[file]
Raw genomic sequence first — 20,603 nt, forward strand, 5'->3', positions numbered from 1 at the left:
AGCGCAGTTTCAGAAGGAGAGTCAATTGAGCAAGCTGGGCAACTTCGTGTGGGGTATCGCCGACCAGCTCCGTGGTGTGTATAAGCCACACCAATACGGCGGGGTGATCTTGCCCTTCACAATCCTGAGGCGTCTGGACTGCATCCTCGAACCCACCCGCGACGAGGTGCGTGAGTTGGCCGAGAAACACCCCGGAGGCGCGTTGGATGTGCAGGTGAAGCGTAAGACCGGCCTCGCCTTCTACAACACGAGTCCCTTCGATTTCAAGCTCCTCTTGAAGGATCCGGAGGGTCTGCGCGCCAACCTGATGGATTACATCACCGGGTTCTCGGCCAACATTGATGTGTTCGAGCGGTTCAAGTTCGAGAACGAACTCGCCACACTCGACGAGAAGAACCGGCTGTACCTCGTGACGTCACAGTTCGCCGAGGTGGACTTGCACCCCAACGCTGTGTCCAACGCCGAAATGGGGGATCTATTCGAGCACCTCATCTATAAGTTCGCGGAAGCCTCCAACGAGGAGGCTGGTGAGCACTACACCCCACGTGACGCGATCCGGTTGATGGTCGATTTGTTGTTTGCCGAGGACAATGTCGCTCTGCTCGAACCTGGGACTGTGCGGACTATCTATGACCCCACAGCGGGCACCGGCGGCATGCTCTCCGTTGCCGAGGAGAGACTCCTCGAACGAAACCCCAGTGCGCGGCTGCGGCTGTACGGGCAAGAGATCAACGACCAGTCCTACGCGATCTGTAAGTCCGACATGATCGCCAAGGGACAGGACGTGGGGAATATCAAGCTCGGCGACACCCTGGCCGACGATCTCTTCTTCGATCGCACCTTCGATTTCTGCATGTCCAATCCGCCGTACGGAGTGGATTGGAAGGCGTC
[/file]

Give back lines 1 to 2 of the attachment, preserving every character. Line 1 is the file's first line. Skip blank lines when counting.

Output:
Raw genomic sequence first — 20,603 nt, forward strand, 5'->3', positions numbered from 1 at the left:
AGCGCAGTTTCAGAAGGAGAGTCAATTGAGCAAGCTGGGCAACTTCGTGTGGGGTATCGCCGACCAGCTCCGTGGTGTGTATAAGCCACACCAATACGGCGGGGTGATCTTGCCCTTCACAATCCTGAGGCGTCTGGACTGCATCCTCGAACCCACCCGCGACGAGGTGCGTGAGTTGGCCGAGAAACACCCCGGAGGCGCGTTGGATGTGCAGGTGAAGCGTAAGACCGGCCTCGCCTTCTACAACACGAGTCCCTTCGATTTCAAGCTCCTCTTGAAGGATCCGGAGGGTCTGCGCGCCAACCTGATGGATTACATCACCGGGTTCTCGGCCAACATTGATGTGTTCGAGCGGTTCAAGTTCGAGAACGAACTCGCCACACTCGACGAGAAGAACCGGCTGTACCTCGTGACGTCACAGTTCGCCGAGGTGGACTTGCACCCCAACGCTGTGTCCAACGCCGAAATGGGGGATCTATTCGAGCACCTCATCTATAAGTTCGCGGAAGCCTCCAACGAGGAGGCTGGTGAGCACTACACCCCACGTGACGCGATCCGGTTGATGGTCGATTTGTTGTTTGCCGAGGACAATGTCGCTCTGCTCGAACCTGGGACTGTGCGGACTATCTATGACCCCACAGCGGGCACCGGCGGCATGCTCTCCGTTGCCGAGGAGAGACTCCTCGAACGAAACCCCAGTGCGCGGCTGCGGCTGTACGGGCAAGAGATCAACGACCAGTCCTACGCGATCTGTAAGTCCGACATGATCGCCAAGGGACAGGACGTGGGGAATATCAAGCTCGGCGACACCCTGGCCGACGATCTCTTCTTCGATCGCACCTTCGATTTCTGCATGTCCAATCCGCCGTACGGAGTGGATTGGAAGGCGTC